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Record Information
Version2.0
Creation Date2014-09-05 17:10:06 UTC
Update Date2014-12-24 20:26:52 UTC
Accession NumberT3D4575
Identification
Common NamePyrocatechol
ClassSmall Molecule
DescriptionPyrocatechol, often known as catechol or benzene-1,2-diol, is a benzenediol, with formula C6H4(OH)2. It was first prepared in 1839 by H. Reinsch by distilling catechin (the juice of Mimosa catechu). This colourless compound occurs naturally, but about 20000 tons are manufactured each year, mainly as precursors to pesticides, flavors, and fragrances. Its sulfonic acid is often present in the urine of many mammals. Small amounts of catechol occur naturally in fruits and vegetables, along with the enzyme polyphenol oxidase. Upon mixing the enzyme with the substrate and exposure to oxygen (as when a potato or apple is cut), the colorless catechol oxidizes to reddish-brown benzoquinone derivatives. The enzyme is inactivated by adding an acid, such as lemon juice, or by refrigeration. Excluding oxygen also prevents the browning reaction. Catechol melts at 28 oC and boils at 250 oC. It is employed in medicine as an expectorant. The dimethyl ether or veratrol is also used in medicine. Many other pyrocatechin derivatives have been suggested for therapeutic application.
Compound Type
  • Cigarette Toxin
  • Food Toxin
  • Fragrance Toxin
  • Household Toxin
  • Metabolite
  • Organic Compound
  • Pesticide
  • Pollutant
  • Synthetic Compound
Chemical Structure
Thumb
Synonyms
Synonym
1,2-Dihydroxybenzene
2-Hydroxyphenol
Catechol
Durafur Developer C
Fouramine PCH
Fourrine 68
O-Benzenediol
O-Dihydroxybenzene
O-Dioxybenzene
O-Hydroquinone
O-Hydroxyphenol
O-Phenylenediol
Oxyphenate
Oxyphenic acid
Pelagol Grey C
Phthalhydroquinone
Phthalic alcohol
Pyrocatechin
Pyrocatechine
Chemical FormulaC6H6O2
Average Molecular Mass110.111 g/mol
Monoisotopic Mass110.037 g/mol
CAS Registry Number120-80-9
IUPAC Namebenzene-1,2-diol
Traditional Namecatechol
SMILESOC1=CC=CC=C1O
InChI IdentifierInChI=1S/C6H6O2/c7-5-3-1-2-4-6(5)8/h1-4,7-8H
InChI KeyInChIKey=YCIMNLLNPGFGHC-UHFFFAOYSA-N
Chemical Taxonomy
Description belongs to the class of organic compounds known as catechols. Catechols are compounds containing a 1,2-benzenediol moiety.
KingdomOrganic compounds
Super ClassBenzenoids
ClassPhenols
Sub ClassBenzenediols
Direct ParentCatechols
Alternative Parents
Substituents
  • Catechol
  • 1-hydroxy-4-unsubstituted benzenoid
  • 1-hydroxy-2-unsubstituted benzenoid
  • Monocyclic benzene moiety
  • Organic oxygen compound
  • Hydrocarbon derivative
  • Organooxygen compound
  • Aromatic homomonocyclic compound
Molecular FrameworkAromatic homomonocyclic compounds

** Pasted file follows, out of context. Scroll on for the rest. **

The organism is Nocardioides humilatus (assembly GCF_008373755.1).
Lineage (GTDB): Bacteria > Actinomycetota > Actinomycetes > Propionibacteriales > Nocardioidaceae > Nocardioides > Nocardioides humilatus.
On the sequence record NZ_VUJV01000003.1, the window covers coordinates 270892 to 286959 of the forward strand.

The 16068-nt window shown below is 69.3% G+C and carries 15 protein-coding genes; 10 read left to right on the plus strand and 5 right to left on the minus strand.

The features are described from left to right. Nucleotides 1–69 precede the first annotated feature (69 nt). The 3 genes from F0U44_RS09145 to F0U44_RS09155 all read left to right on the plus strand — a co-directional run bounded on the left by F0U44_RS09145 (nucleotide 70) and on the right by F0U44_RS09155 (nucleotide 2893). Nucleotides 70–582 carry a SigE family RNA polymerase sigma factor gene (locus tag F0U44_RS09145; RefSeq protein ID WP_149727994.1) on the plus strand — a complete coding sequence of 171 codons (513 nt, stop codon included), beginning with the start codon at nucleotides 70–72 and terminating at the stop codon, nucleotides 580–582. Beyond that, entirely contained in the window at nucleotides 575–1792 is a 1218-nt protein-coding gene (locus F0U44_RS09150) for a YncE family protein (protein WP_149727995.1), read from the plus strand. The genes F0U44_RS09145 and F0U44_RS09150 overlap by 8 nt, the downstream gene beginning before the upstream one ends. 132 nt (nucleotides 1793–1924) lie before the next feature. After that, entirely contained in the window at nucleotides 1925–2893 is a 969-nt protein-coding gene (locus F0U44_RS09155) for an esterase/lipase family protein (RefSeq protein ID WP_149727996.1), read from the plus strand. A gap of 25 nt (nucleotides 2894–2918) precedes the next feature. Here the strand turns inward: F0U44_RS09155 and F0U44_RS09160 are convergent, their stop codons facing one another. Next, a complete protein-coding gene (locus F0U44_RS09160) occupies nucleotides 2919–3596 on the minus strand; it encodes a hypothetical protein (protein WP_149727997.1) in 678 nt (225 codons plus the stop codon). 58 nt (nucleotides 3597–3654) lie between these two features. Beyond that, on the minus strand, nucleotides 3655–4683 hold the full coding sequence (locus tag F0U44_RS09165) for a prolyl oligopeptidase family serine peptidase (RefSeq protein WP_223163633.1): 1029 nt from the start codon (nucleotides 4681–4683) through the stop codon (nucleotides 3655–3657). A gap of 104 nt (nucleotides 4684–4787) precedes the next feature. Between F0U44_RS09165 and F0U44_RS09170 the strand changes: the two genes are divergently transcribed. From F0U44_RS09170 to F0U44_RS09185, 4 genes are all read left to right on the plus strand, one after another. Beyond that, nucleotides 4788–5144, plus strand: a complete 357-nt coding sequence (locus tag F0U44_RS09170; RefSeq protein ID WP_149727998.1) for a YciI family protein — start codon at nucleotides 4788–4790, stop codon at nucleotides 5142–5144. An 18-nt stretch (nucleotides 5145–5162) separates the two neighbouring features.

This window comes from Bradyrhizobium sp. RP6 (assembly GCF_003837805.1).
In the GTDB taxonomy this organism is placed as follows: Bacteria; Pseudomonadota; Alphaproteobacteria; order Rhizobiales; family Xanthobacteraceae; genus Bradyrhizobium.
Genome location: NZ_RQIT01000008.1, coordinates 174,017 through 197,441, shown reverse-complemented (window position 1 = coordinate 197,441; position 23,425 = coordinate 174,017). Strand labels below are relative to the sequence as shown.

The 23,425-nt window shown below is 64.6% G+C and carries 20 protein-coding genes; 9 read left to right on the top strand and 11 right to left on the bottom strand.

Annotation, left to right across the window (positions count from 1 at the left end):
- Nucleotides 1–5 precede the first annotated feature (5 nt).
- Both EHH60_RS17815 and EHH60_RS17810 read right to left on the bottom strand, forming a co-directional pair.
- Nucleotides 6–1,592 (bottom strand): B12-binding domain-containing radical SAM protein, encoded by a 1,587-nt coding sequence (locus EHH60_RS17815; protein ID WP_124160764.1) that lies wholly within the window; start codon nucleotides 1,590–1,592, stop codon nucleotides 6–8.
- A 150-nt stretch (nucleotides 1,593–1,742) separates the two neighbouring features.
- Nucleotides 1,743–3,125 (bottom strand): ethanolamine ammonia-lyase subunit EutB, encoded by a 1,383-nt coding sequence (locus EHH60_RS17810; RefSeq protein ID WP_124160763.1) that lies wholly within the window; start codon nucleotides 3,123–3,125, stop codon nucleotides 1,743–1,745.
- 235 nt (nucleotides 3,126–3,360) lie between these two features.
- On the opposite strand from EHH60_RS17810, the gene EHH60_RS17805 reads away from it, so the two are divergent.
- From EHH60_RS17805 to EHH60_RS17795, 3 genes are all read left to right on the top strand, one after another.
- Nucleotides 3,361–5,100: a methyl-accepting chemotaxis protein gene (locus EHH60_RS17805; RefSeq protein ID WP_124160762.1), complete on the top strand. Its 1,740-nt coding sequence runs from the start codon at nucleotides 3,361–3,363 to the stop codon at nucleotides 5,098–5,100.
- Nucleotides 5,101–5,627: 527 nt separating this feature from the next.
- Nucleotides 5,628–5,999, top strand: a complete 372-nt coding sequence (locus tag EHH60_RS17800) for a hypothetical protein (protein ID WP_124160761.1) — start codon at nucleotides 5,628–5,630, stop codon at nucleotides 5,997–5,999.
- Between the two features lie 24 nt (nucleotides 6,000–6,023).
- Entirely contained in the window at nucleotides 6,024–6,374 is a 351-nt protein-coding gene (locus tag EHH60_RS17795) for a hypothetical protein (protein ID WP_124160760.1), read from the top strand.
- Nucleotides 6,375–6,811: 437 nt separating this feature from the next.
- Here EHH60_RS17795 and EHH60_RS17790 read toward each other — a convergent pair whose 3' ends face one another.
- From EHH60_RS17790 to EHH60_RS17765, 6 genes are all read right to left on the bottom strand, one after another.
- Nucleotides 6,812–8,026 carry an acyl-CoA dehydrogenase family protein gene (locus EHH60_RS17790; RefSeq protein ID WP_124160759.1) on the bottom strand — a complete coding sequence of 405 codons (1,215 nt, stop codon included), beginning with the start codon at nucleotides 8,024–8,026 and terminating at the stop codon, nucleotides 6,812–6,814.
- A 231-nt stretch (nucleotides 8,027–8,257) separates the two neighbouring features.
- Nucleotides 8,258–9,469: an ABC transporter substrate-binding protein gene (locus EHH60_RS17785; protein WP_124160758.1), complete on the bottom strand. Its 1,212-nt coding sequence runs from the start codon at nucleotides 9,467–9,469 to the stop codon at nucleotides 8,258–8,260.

External Descriptors
Biological Properties
StatusDetected and Not Quantified
OriginExogenous
Cellular Locations
  • Cytoplasm
  • Extracellular
Biofluid LocationsNot Available
Tissue Locations
  • Adipose Tissue
  • Adrenal Gland
  • Bone Marrow
  • Brain
  • Intestine
  • Liver
  • Neuron
  • Prostate
PathwaysNot Available
ApplicationsNot Available
Biological Roles
Chemical RolesNot Available
Physical Properties
StateSolid
AppearanceWhite powder.
Experimental Properties
PropertyValue
Melting Point105°C
Boiling Point245°C
Solubility4.61E+005 mg/L (at 25°C)
LogP0.88
Predicted Properties
PropertyValueSource
Water Solubility75 g/LALOGPS
logP0.74ALOGPS
logP1.37ChemAxon
logS-0.17ALOGPS
pKa (Strongest Acidic)9.34ChemAxon
pKa (Strongest Basic)-6.3ChemAxon
Physiological Charge0ChemAxon
Hydrogen Acceptor Count2ChemAxon
Hydrogen Donor Count2ChemAxon
Polar Surface Area40.46 ŲChemAxon
Rotatable Bond Count0ChemAxon
Refractivity30.02 m³·mol⁻¹ChemAxon
Polarizability10.69 ųChemAxon
Number of Rings1ChemAxon
Bioavailability1ChemAxon
Rule of FiveYesChemAxon
Ghose FilterYesChemAxon
Veber's RuleYesChemAxon
MDDR-like RuleYesChemAxon
Spectra
Spectra
Spectrum TypeDescriptionSplash KeyView
GC-MSGC-MS Spectrum - GC-EI-TOF (Pegasus III TOF-MS system, Leco; GC 6890, Agilent Technologies) (Non-derivatized)splash10-0udr-1950000000-16187bb35dcb40c26e78JSpectraViewer | MoNA
GC-MSGC-MS Spectrum - EI-B (Non-derivatized)splash10-03di-8900000000-4e15f35dca47661de590JSpectraViewer | MoNA
GC-MSGC-MS Spectrum - EI-B (Non-derivatized)splash10-03di-9600000000-032a40483dec93738075JSpectraViewer | MoNA
GC-MSGC-MS Spectrum - EI-B (Non-derivatized)splash10-03di-7900000000-83f892852c355a3863e9JSpectraViewer | MoNA
GC-MSGC-MS Spectrum - EI-B (Non-derivatized)splash10-03di-9400000000-90885264baa17f65d954JSpectraViewer | MoNA
GC-MSGC-MS Spectrum - GC-EI-TOF (Non-derivatized)splash10-0udr-1950000000-16187bb35dcb40c26e78JSpectraViewer | MoNA
GC-MSGC-MS Spectrum - GC-EI-TOF (Non-derivatized)splash10-0udr-1930000000-24d2e0a8e36245d9e187JSpectraViewer | MoNA
Predicted GC-MSPredicted GC-MS Spectrum - GC-MS (Non-derivatized) - 70eV, Positivesplash10-03di-7900000000-8b112b8af75eb2d08676JSpectraViewer
Predicted GC-MSPredicted GC-MS Spectrum - GC-MS (2 TMS) - 70eV, Positivesplash10-0fl9-9730000000-a35befff1c602124f29eJSpectraViewer
LC-MS/MSLC-MS/MS Spectrum - Quattro_QQQ 10V, Positive (Annotated)splash10-01ox-9400000000-d59dce8c5e56b026f8b2JSpectraViewer | MoNA
LC-MS/MSLC-MS/MS Spectrum - Quattro_QQQ 25V, Positive (Annotated)splash10-014i-9000000000-632cabc9b371835019c1JSpectraViewer | MoNA
LC-MS/MSLC-MS/MS Spectrum - Quattro_QQQ 40V, Positive (Annotated)splash10-02t9-9200000000-ac902cb99981017de3b5JSpectraViewer | MoNA
LC-MS/MSLC-MS/MS Spectrum - EI-B (VARIAN MAT-44) , Positivesplash10-03di-8900000000-95af3d2738de98d27f26JSpectraViewer | MoNA